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Baltimore Principal Knows How To Make A Positive Difference

Bernadette Ortiz-Brewster, Principal of College Park Academy in Prince George's County, has taken on a number of roles within the school system. She attributes all her professional expertise to her own diverse educational background, experiences and continued training in a number of fields. From working in Hawaii to serving in her current role as principal, Ortiz-Brewster knows what it takes to make a positive difference in education.

(Photo Courtesy of Bernadette Ortiz-Brewster)

Oritz-Brewster received her B.A. in psychology from Siena College and her M.A. in European languages and literature from the University of Hawaii. She is a Ph.D candidate from Walden University and is a Maryland certified administrator I and II.

What inspired you to enter your field and to do what you currently do?

"After earning my degree in psychology and working as a counselor for Hale Kipa Youth Shelter in Hawaii, I realized how much I enjoyed tutoring students. Therefore, I went back to school and earned an M.A., and began teaching at the University of Hawaii. When I heard that Punahou School was looking for a middle school Spanish teacher, I applied. My incredible career at Punahou inspired me to want to create great schools for more students on the island of Oahu. So, I was part of a founding group that helped to open two private schools on the island."

How does your educational background relate to your current role?

"I truly believe that the reason why I can handle so many different jobs within a school is because of my training in psychology, counseling, teaching, technology, and administration. When you are an administrator for a unique charter school, you have to be very open to working with stakeholders in order to make the school the best that it can be."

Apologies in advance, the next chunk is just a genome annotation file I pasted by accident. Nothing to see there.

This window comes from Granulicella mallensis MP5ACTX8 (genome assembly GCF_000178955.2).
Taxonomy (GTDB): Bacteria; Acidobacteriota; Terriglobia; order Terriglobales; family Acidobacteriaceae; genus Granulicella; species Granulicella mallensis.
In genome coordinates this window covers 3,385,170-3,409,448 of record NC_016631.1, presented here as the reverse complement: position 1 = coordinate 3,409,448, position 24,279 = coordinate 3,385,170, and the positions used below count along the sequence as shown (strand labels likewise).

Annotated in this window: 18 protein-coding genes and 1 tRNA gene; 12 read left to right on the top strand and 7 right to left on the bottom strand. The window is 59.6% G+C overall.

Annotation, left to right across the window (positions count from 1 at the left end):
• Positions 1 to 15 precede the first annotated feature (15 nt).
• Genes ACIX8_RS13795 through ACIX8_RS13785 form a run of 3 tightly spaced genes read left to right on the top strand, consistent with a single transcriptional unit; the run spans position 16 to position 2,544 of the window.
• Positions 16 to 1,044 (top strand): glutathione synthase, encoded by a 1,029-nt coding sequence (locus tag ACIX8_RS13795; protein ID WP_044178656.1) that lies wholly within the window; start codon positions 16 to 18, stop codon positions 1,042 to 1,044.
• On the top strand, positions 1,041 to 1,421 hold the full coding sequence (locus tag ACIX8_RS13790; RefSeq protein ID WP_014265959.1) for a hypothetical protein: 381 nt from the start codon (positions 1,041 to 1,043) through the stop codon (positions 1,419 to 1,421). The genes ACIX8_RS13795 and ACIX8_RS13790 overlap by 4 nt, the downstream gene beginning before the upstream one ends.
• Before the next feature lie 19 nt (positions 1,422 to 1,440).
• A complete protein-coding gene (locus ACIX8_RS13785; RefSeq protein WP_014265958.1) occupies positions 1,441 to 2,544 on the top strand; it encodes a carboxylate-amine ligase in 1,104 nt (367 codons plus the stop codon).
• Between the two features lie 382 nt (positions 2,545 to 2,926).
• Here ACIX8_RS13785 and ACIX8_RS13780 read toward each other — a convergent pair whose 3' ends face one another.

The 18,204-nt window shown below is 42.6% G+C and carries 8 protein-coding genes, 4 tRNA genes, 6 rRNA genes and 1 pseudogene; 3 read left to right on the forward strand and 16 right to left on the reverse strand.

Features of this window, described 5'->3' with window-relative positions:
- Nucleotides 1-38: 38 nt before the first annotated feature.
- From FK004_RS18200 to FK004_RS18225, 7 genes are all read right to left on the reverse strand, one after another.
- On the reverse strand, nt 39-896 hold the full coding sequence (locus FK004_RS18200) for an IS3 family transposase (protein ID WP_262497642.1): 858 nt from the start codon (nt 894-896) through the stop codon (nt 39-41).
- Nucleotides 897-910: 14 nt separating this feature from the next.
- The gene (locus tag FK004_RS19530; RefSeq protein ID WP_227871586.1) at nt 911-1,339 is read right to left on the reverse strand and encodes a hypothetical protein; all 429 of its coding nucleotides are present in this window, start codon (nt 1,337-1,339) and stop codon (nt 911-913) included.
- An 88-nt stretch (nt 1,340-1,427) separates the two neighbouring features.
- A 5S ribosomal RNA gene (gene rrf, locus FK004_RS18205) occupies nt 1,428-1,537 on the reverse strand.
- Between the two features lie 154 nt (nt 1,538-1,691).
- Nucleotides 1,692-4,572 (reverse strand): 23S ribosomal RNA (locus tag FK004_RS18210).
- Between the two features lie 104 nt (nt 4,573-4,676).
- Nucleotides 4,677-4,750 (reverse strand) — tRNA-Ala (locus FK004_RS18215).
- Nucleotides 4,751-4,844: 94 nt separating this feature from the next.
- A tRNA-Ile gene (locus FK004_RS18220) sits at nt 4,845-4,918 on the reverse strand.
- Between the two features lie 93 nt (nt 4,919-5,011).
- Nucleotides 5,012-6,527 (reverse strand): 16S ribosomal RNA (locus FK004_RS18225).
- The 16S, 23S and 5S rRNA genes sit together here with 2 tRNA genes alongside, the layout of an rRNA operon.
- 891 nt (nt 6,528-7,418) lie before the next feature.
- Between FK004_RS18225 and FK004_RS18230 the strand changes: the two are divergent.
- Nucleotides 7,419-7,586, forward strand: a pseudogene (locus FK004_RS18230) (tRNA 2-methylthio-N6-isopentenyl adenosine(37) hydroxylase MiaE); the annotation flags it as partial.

How has blended learning transformed education for students at your school?

"Our students have the advantage of taking a variety of electives that might not have been possible due to budget constraints. Since our students have virtual teachers, they can sign up for several different languages, music, art, keyboarding, and even SAT prep. It is truly an individualized schedule. When our students aren't taking virtual courses, they are in the classroom with their face-to-face core content teachers. Face-to-face teachers help them through the curriculum and bring instruction to life through hands-on projects and mini lessons. The students even have the added support of University of Maryland interns and Terrapin teachers. Having all of this extra support is what balances the online component and makes us unique."

What is some advice you can offer others interested in your field?      

"Since education is constantly changing, I would suggest that you remain a lifelong learner along with your students. Don't be afraid to try new things, fail, and try again. I have seen incredible things happen, just because there was a group of individuals that had their hearts in the right place and took a chance."

Laura Catherine Hermoza has a lifelong love for writing. In addition to serving as a contributor to various media publications, she is also a published novelist of several books and works as a proofreader/editor. LC resides in Baltimore County.

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